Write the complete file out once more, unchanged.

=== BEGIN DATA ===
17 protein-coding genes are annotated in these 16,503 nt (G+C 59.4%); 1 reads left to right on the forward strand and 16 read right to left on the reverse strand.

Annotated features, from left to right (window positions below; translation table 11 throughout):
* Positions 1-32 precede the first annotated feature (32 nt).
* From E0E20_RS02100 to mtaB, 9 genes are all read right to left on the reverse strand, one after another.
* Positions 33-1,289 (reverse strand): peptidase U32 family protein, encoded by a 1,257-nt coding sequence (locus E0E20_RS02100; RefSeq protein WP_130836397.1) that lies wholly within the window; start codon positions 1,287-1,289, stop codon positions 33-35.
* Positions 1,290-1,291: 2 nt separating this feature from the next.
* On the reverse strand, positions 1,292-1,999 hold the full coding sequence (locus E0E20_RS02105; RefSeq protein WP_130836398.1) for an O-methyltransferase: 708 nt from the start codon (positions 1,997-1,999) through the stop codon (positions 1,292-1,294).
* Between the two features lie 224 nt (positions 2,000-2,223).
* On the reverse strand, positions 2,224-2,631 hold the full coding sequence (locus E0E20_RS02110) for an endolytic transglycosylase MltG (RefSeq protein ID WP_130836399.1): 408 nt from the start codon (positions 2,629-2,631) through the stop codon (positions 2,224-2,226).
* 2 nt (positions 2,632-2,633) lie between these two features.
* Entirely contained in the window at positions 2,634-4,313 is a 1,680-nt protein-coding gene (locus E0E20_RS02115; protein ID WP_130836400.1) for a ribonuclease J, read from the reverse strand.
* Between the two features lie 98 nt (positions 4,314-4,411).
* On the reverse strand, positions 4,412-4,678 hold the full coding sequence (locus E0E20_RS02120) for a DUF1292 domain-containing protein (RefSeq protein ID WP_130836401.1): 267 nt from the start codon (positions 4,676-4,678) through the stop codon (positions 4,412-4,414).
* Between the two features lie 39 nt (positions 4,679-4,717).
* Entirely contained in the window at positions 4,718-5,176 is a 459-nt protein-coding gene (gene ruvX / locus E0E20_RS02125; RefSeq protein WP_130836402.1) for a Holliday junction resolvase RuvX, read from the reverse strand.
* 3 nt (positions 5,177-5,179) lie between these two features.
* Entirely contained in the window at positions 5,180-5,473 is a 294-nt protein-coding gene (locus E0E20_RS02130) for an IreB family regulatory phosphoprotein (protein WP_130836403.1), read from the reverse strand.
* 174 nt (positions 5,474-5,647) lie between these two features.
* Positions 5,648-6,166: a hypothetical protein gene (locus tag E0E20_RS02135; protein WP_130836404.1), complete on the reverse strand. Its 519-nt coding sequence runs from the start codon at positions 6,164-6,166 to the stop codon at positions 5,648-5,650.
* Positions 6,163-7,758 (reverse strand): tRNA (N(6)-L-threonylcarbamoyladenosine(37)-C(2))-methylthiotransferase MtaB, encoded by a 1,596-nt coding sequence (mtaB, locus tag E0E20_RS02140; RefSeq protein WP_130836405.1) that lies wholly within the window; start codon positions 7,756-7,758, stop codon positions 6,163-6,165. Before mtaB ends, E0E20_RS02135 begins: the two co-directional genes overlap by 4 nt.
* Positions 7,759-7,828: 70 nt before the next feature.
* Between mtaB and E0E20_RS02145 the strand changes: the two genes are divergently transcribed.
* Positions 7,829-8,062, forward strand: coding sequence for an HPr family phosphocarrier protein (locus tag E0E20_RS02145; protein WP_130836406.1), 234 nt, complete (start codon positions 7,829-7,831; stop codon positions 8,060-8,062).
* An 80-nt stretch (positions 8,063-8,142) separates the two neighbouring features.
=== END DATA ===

17 protein-coding genes are annotated in these 16,503 nt (G+C 59.4%); 1 reads left to right on the forward strand and 16 read right to left on the reverse strand.

Annotated features, from left to right (window positions below; translation table 11 throughout):
* Positions 1-32 precede the first annotated feature (32 nt).
* From E0E20_RS02100 to mtaB, 9 genes are all read right to left on the reverse strand, one after another.
* Positions 33-1,289 (reverse strand): peptidase U32 family protein, encoded by a 1,257-nt coding sequence (locus E0E20_RS02100; RefSeq protein WP_130836397.1) that lies wholly within the window; start codon positions 1,287-1,289, stop codon positions 33-35.
* Positions 1,290-1,291: 2 nt separating this feature from the next.
* On the reverse strand, positions 1,292-1,999 hold the full coding sequence (locus E0E20_RS02105; RefSeq protein WP_130836398.1) for an O-methyltransferase: 708 nt from the start codon (positions 1,997-1,999) through the stop codon (positions 1,292-1,294).
* Between the two features lie 224 nt (positions 2,000-2,223).
* On the reverse strand, positions 2,224-2,631 hold the full coding sequence (locus E0E20_RS02110) for an endolytic transglycosylase MltG (RefSeq protein ID WP_130836399.1): 408 nt from the start codon (positions 2,629-2,631) through the stop codon (positions 2,224-2,226).
* 2 nt (positions 2,632-2,633) lie between these two features.
* Entirely contained in the window at positions 2,634-4,313 is a 1,680-nt protein-coding gene (locus E0E20_RS02115; protein ID WP_130836400.1) for a ribonuclease J, read from the reverse strand.
* Between the two features lie 98 nt (positions 4,314-4,411).
* On the reverse strand, positions 4,412-4,678 hold the full coding sequence (locus E0E20_RS02120) for a DUF1292 domain-containing protein (RefSeq protein ID WP_130836401.1): 267 nt from the start codon (positions 4,676-4,678) through the stop codon (positions 4,412-4,414).
* Between the two features lie 39 nt (positions 4,679-4,717).
* Entirely contained in the window at positions 4,718-5,176 is a 459-nt protein-coding gene (gene ruvX / locus E0E20_RS02125; RefSeq protein WP_130836402.1) for a Holliday junction resolvase RuvX, read from the reverse strand.
* 3 nt (positions 5,177-5,179) lie between these two features.
* Entirely contained in the window at positions 5,180-5,473 is a 294-nt protein-coding gene (locus E0E20_RS02130) for an IreB family regulatory phosphoprotein (protein WP_130836403.1), read from the reverse strand.
* 174 nt (positions 5,474-5,647) lie between these two features.
* Positions 5,648-6,166: a hypothetical protein gene (locus tag E0E20_RS02135; protein WP_130836404.1), complete on the reverse strand. Its 519-nt coding sequence runs from the start codon at positions 6,164-6,166 to the stop codon at positions 5,648-5,650.
* Positions 6,163-7,758 (reverse strand): tRNA (N(6)-L-threonylcarbamoyladenosine(37)-C(2))-methylthiotransferase MtaB, encoded by a 1,596-nt coding sequence (mtaB, locus tag E0E20_RS02140; RefSeq protein WP_130836405.1) that lies wholly within the window; start codon positions 7,756-7,758, stop codon positions 6,163-6,165. Before mtaB ends, E0E20_RS02135 begins: the two co-directional genes overlap by 4 nt.
* Positions 7,759-7,828: 70 nt before the next feature.
* Between mtaB and E0E20_RS02145 the strand changes: the two genes are divergently transcribed.
* Positions 7,829-8,062, forward strand: coding sequence for an HPr family phosphocarrier protein (locus tag E0E20_RS02145; protein WP_130836406.1), 234 nt, complete (start codon positions 7,829-7,831; stop codon positions 8,060-8,062).
* An 80-nt stretch (positions 8,063-8,142) separates the two neighbouring features.